What does the food bullying playground look like?

Connecting Gate to Plate Blog

What does the food bullying playground look like?

Food Bullying Book

Imagine a $5.75 trillion playground with 40,000 pieces of equipment. Wouldn’t it be overwhelmingly grandiose and likely more than you could comprehend? What would your elaborate playground include? Mine would likely have a jetted tub, pretty dairy cattle, a chocolate fountain, a basketball hoop, spin bikes, beautiful flowers, great music, a beach with crashing waves, and a few other frivolous items. And a huge sign “No B.S. allowed.”

Consider this; food is a $5.75 trillion industry. It makes for a huge playground; there are grocery stores, restaurants, online food retailers, convenience stores, food trucks, and more. Overwhelming, to say the least. The bigger the playground, the more bullies creating chaos and demonizing people about their eating choices. Some intentional, such as activists pushing group think or food labels targeting your pocketbook. Other bullying happens unintentionally by those who want to “help” you.

“Your food is poisoning the earth.

You feed your kids that?!?

Do not eat anything you cannot pronounce.

Your way of eating is wrong.”

The need to position one food as superior to another lies at the heart of food bullying. Fat-free marshmallows. Gluten-free water. Grass-fed peaches. Hormone-free salt. Vegan water. No-salt added, boneless bananas. Somehow, our hunger for a feel-good story about our food has led to these ludicrous labels and claims. I call B.S.! That’s Bull Speak – I don’t want you to think I’m cussing at you.

The playground of food bullying is crowded and includes different levels of bullies. The first step in avoiding B.S. food is to acknowledge the bad behaviors, misleading or false label claims, marketing half-truths, and other unnecessary drama on the playground of food bullying. All of these bullying behaviors have resulted in a “you can’t have that” mentality because of food bullies.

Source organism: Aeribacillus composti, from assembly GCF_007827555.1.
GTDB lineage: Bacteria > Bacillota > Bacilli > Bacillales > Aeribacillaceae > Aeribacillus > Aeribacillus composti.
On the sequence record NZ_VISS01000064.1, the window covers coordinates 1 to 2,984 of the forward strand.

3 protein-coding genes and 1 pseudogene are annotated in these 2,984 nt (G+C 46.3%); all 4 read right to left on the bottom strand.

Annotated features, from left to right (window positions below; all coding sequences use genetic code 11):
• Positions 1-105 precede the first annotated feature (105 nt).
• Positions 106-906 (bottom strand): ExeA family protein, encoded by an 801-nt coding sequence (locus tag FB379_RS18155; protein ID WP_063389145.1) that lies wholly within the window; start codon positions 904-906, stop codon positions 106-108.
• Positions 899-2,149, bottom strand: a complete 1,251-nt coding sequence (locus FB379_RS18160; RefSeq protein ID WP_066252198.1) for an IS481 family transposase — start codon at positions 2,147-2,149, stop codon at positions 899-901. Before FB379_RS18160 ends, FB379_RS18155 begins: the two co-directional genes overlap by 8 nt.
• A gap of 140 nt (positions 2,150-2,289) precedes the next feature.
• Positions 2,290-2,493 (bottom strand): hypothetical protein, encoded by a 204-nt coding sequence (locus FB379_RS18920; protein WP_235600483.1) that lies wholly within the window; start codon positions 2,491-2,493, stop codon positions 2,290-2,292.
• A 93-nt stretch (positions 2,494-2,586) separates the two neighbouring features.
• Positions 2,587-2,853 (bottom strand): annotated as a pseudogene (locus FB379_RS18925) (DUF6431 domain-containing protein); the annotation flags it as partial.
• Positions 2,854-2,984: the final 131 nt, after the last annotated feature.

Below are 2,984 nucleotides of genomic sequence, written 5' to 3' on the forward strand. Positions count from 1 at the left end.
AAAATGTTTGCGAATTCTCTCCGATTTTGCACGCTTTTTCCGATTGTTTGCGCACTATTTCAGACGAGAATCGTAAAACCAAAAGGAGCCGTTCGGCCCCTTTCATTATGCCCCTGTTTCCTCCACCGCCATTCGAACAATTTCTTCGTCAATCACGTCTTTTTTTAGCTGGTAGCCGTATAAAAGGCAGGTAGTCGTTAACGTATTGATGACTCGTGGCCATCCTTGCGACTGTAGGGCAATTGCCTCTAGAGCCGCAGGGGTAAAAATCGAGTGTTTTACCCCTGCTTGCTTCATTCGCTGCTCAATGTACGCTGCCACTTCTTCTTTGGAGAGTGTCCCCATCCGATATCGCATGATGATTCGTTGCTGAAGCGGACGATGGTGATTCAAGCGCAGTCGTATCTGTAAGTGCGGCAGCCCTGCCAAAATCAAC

Food bullying literally takes food – and choice – away. “You can’t feed your baby that way. You can’t afford the right brand. You can’t farm like that. You can’t eat if it’s not like my diet…” The victims of food bullying span all income levels and generations – and the effects are far-reaching. Confusion. Increased food prices. Guilt. Decreased farm income. Eating decisions made on emotions rather than nourishment.

In short, the playground is filled with people who hold a fascination for finding the “perfect” food story that makes the “right” social statement. Frankly, it’s led to an inability to discern B.S. from meaningful information. I wrote Food Bullying to equip you to recognize the chaos on the playground, find the signposts of food bullying, make more rational eating decisions, and avoid buying B.S. on the chaotic food playground.

Spoiler alert: there is no perfect food story. There is no “right” way to eat. I hope you can use this new book (now available as an ebook) to stand up the the bullies. It’s time to clean up the food playground, reduce the chaos, and turn away from the bullies. How can you help make that happen?

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